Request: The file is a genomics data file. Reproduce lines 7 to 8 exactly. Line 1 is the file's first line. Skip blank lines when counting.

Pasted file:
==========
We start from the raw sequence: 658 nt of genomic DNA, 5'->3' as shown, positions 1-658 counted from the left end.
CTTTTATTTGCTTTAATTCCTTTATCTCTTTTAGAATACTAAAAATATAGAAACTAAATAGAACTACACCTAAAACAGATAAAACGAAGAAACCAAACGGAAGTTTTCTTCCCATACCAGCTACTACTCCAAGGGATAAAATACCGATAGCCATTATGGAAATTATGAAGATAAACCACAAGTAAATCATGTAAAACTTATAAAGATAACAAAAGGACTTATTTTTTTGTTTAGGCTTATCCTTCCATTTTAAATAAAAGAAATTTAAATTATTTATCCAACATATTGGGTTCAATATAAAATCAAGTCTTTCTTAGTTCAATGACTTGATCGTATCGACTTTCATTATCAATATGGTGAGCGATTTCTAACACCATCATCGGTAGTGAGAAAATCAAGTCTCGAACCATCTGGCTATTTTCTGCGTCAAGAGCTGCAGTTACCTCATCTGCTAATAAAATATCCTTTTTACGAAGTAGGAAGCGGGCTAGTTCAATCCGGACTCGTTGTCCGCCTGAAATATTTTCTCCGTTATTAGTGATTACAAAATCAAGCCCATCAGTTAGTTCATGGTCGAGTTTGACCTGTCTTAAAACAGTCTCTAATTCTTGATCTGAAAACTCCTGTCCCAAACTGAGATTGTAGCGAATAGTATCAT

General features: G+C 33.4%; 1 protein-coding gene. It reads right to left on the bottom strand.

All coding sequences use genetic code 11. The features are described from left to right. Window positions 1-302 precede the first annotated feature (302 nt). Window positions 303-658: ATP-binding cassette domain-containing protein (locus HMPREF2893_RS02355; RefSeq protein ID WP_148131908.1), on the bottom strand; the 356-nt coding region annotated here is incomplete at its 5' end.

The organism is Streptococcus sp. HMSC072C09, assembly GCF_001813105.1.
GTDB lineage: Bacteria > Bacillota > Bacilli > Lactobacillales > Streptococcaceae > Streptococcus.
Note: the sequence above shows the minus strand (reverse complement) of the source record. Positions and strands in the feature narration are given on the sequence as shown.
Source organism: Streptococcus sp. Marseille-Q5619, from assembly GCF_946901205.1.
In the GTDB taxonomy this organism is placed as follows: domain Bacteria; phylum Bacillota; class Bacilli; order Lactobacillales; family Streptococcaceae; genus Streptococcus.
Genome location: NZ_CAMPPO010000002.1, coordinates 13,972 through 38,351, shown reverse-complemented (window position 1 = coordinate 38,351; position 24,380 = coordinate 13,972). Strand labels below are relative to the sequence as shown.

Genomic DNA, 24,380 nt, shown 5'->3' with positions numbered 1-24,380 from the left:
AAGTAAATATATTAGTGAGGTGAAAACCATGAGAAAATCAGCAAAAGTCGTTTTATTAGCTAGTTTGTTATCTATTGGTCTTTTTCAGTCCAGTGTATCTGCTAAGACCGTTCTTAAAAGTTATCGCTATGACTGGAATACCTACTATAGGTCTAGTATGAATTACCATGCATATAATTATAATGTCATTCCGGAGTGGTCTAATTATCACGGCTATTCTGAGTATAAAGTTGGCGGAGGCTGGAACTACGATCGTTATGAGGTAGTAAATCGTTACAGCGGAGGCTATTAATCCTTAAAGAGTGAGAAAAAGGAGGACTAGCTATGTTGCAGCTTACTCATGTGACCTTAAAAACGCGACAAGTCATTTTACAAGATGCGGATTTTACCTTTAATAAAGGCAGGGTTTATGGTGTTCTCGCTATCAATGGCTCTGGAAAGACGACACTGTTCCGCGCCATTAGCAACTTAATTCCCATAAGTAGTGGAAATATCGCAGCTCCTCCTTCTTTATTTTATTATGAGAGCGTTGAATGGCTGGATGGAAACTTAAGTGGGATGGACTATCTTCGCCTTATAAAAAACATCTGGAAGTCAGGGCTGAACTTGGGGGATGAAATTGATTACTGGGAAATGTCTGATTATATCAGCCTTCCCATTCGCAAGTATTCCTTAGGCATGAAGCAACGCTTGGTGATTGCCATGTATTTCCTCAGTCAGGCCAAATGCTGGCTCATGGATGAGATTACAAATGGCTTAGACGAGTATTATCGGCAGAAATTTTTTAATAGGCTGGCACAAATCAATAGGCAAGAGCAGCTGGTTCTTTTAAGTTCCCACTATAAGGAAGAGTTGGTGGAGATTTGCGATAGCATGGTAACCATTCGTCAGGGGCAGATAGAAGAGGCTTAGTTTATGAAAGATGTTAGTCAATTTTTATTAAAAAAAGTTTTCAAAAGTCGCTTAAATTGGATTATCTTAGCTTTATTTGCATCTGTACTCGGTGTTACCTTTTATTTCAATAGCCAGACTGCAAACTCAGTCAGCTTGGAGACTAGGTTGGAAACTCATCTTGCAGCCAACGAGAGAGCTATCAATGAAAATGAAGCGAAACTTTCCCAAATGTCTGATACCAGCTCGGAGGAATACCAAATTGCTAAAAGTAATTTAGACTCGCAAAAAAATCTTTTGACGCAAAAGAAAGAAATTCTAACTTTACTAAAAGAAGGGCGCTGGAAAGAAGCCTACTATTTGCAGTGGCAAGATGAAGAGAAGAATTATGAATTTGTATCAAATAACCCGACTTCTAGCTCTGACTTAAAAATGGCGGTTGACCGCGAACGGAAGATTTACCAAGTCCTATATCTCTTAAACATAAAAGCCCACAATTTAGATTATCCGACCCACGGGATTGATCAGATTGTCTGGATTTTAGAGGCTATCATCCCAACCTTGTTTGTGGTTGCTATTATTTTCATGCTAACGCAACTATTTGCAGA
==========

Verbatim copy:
Note: the sequence above shows the minus strand (reverse complement) of the source record. Positions and strands in the feature narration are given on the sequence as shown.
Source organism: Streptococcus sp. Marseille-Q5619, from assembly GCF_946901205.1.